US Response to Camp Ashraf Issue
In May 2012, the United States of America addressed the challenges in the relocation of Camp Ashraf residents to Camp Liberty.
In his remarks in Washington DC, Special Advisor on Ashraf, House Foreign Affairs Committee, Subcommittee on Oversight and Investigations Ambassador Daniel Fried said the process of relocating residents to Hurriya has had challenges.
He cited that each convoy, carrying approximately 400 Ashraf residents, their personal effects, and large quantities of cargo to Hurriya, has been a significant logistical undertaking.
The Iraqi government has provided dozens of coach buses and cargo trucks and literally thousands of Iraqi security forces to provide for the convoy’s security on the road, he stated.
According to Mr. Fried, accompanying each convoy are UN human rights monitors, who also observe the screening of residents and property as each convoy loads from Camp Ashraf and provide useful, neutral reports following each convoy movement.
In addition, Mr. Fried said living conditions at Camp Hurriya have also had their challenges.
Camp Hurriya, when under U.S. control, was part of the largest coalition base in Iraq, housing thousands of American and coalition forces during military operations in Iraq.
The containerized housing units (CHUs), which the former Ashraf residents now occupy, previously housed US service personnel, he noted.
UNAMI, with active U.S. support, is working at high-levels with the Iraqi government to ensure the welfare of the residents is not compromised and to resolve issues that arise.
In February 2012, nearly 400 residents of Camp Ashraf arrived safely at Camp Hurriya.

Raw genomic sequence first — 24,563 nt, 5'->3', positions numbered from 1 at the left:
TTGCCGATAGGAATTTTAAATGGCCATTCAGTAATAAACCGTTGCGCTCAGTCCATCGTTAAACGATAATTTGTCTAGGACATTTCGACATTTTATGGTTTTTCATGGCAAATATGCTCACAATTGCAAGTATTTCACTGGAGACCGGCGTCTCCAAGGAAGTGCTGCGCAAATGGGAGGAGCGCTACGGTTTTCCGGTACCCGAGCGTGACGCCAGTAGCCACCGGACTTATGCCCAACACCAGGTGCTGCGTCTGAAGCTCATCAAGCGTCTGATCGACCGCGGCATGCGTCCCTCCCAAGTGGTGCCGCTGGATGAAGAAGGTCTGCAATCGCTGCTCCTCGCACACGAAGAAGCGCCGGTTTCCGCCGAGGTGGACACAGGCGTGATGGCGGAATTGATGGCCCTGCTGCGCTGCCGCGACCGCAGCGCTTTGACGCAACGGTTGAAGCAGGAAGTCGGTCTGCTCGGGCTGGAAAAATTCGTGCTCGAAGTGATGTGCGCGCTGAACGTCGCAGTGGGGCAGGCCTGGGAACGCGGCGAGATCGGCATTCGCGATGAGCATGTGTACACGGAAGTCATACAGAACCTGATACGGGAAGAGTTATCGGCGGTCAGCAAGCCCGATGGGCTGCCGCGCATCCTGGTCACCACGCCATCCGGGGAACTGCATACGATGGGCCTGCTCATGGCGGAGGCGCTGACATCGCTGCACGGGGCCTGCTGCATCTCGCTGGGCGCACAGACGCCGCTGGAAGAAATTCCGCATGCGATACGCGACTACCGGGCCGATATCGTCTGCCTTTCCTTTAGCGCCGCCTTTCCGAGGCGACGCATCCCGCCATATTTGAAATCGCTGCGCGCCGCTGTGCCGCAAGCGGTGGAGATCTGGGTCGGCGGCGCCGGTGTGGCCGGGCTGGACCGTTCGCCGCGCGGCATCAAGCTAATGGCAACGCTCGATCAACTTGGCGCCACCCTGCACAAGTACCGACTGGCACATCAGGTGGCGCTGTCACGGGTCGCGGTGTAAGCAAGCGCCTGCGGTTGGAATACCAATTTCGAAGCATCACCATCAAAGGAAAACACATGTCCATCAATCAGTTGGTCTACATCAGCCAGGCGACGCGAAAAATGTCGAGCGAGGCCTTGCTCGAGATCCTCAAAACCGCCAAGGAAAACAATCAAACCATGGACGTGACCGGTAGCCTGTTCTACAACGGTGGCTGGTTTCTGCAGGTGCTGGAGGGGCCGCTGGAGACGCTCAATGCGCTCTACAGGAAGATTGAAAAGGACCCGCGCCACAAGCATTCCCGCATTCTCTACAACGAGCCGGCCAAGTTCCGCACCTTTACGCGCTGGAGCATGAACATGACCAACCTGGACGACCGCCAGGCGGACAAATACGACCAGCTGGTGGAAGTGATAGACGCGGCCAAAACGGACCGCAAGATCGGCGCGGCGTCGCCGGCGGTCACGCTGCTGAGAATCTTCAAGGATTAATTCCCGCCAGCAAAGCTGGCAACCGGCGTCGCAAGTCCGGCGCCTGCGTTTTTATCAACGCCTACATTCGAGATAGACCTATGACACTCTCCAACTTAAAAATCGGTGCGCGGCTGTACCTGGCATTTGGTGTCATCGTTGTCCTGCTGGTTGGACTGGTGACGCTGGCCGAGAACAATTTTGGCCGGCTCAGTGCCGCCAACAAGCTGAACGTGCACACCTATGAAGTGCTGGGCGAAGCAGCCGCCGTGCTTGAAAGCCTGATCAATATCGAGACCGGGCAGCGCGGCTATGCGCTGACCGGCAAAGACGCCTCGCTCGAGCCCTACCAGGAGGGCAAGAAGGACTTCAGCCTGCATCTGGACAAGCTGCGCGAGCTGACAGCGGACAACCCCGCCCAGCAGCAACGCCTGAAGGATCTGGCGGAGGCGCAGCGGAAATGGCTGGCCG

In December 2011, the Residents of Camp Ashraf in Iraq have declared readiness for relocation of the first group of Camp Ashraf residents. They were moving from Camp Ashraf, to Camp Liberty with their vehicles and moveable belongings.
Situated in the eastern Iraqi province of Diyala, Camp Ashraf housed members of a group known as the People’s Mojahedeen of Iran. The Iraqi Government has repeatedly stated its intention to close down the camp by 31 December and to transfer residents to another location until countries willing to accept them for resettlement are found.
The important agreement stipulates on providing temporary relocation and eventual resettlement of the more than 3,000 residents of Camp Ashraf in Iraq.
Camp Ashraf is resident to 3400 members of the PMOI, main opposition and threat to Iranian mullahs. The Camp has been attacked by the Maliki forces on several occasions. The last attack led to a bloodbath; 33 killed of direct precision shooting and US Humvees ramming residents, 325 wounded and 6 taken as hostages by Iraqi thugs.